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“Just… isn’t giving up allowed sometimes? Isn’t it okay to say, ‘This really hurts, so I’m going to stop trying?”

“It sets a dangerous precedent.”

“For avoiding pain?”

“For avoiding life.”

Rainbow Rowell, Fangirl

If you see a glimpse of yourself somewhere between these lines, Young Adult fiction, popularly known as YA, might just be the thing you need in life right now.

Rainbow Rowell’s Fangirl is about 19-year-old Cath, an introvert who struggles to adapt to the new world of college. This description of the book may not seem particularly intriguing or make you want to read this novel. Honestly, the novel’s plot or its setting isn’t particularly life-changing either. However, at a time when the world seems to be going through a collective existential crisis, this book will give you something that’s hard to find these days – comfort.

You see, the strength of a YA novel like Fangirl lies not in its story but its characters. The reason why YA has become such a popular genre lately is because these books have relatable flesh and blood characters. American novelist and activist, James Baldwin once said, “You think your pain and your heartbreak are unprecedented in the history of the world, but then you read. It was books that taught me that the things that tormented me most were the very things that connected me with all the people who were alive, who had ever been alive.” It’s possible that when Ari from Aristotle and Dante Discover the Secrets of the Universe says, “I have always felt terrible inside. The reasons for this keep changing.” he may be describing your life. The heart-warming friendship between Simon and his friends in Simon Vs. The Homosapiens Agenda is something you have (or crave) or even something as simple as Percy’ sarcasm in the Percy Jackson series, while reading YA you may come across not only the people you see around you every day but maybe even yourself.

Such books can make you discover things you never knew about yourself and may bring back the magic that you once believed in as a child. You may be cynical of the fact that the writing isn’t perfect, or that the 16-year-olds say profound things like “Stories can make someone immortal as long as someone else is willing to listen.” Or you could just for a moment tell your inner literary critic to keep quiet and let the words and emotions wash over you.

A YA novel may also present an idealistic love story or a less than interesting premise at times but that is what makes it so perfect. With all the troubles of college stress and raging hormones, it’s comforting to know that your western counterparts are going through similar, if not identical problems. From To All the Boys I’ve Loved Before to The Perks of Being a Wallflower, here is a reason why so many YA novels get adapted into hugely successful movies. I can assure you, like in most cases, the book is better than the movie.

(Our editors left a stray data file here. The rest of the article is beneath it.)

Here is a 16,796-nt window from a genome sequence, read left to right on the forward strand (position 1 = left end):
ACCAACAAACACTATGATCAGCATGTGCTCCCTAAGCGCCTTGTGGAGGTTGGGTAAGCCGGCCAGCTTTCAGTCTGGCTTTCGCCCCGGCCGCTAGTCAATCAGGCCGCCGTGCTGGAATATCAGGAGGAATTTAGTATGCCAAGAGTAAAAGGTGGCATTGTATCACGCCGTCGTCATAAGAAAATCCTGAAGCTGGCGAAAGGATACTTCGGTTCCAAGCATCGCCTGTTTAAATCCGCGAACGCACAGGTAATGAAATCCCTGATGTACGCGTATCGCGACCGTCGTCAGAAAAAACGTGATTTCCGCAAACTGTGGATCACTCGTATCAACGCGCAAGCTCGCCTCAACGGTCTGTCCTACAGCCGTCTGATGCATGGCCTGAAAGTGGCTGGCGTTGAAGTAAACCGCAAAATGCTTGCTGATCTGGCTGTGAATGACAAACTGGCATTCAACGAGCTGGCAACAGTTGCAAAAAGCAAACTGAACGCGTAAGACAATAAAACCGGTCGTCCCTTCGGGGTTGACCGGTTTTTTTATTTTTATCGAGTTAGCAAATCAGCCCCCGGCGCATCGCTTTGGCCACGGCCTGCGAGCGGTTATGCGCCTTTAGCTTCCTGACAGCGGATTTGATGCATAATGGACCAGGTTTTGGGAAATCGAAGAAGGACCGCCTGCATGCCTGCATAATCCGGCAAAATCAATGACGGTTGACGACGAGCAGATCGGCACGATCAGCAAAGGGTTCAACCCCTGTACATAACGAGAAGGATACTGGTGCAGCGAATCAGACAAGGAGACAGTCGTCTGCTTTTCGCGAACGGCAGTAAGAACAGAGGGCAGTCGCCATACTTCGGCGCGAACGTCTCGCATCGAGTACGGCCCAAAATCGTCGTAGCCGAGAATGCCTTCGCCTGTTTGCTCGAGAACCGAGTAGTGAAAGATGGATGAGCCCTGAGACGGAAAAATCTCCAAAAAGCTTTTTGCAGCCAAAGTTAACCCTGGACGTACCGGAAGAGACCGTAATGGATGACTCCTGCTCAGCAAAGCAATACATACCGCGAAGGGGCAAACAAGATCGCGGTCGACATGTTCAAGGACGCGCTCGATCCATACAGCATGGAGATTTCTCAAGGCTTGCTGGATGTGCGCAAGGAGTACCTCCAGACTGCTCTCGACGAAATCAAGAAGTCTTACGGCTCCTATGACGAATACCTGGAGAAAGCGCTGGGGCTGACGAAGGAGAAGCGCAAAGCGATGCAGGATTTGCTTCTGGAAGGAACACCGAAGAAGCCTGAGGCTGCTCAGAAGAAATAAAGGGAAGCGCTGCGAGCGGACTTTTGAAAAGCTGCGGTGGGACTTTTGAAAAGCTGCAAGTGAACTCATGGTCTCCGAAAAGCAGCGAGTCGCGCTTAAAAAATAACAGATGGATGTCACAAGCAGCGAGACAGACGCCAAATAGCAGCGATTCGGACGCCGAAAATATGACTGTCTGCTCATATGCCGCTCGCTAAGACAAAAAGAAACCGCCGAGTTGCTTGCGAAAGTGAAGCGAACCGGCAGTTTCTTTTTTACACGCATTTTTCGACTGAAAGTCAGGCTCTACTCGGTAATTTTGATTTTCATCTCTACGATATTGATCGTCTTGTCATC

That doesn’t mean that such novels have no story element to them at all. Markus Zusak’s The Book Thief explores the life of Leisl in World War 2 Germany. Suzanne Collins’ gut-wrenching bestseller The Hunger Games is about a post-apocalyptic world where teenagers are forced to kill or be killed in a violent game show of sorts. That Hate You Give by Angie Thomas is about a black girl who becomes entangled in a national news story after she witnesses a white police officer shoot and kill her childhood friend. What follows is a story of pain, power, and protest. A group of students retaliating against systemic injustice and sparking a revolution. Seem familiar?

In the lockdown, I rediscovered the joy of finding pieces of my younger self between the pages of such books. It’s funny how much yet how little has actually changed. I realized that while I still have the insecurities I did as a teenager, I have also grown into a person who knows how to deal with them. Laughing at the sheer awkwardness of being sixteen made me feel a little better about inching a step closer to my twenties.

Even if it doesn’t have the charm of an Agatha Christie mystery or the thrill of a Dan Brown adventure or the literary depth of a Jhumpa Lahiri book, a YA novel can, if only for some time, whisk you away to a different place. It can change the way you look at the world and the people around you. If even that isn’t possible it can at least make for an enjoyable weekend read. And that, folks, is why YA novels deserve your time.

Snigdha's articles are better than her bios. An English major, reading and writing play a pivotal role in her life. On a bad day, you can count on her to make it better with poetry, a playlist and a steaming hot bowl of Maggi.    
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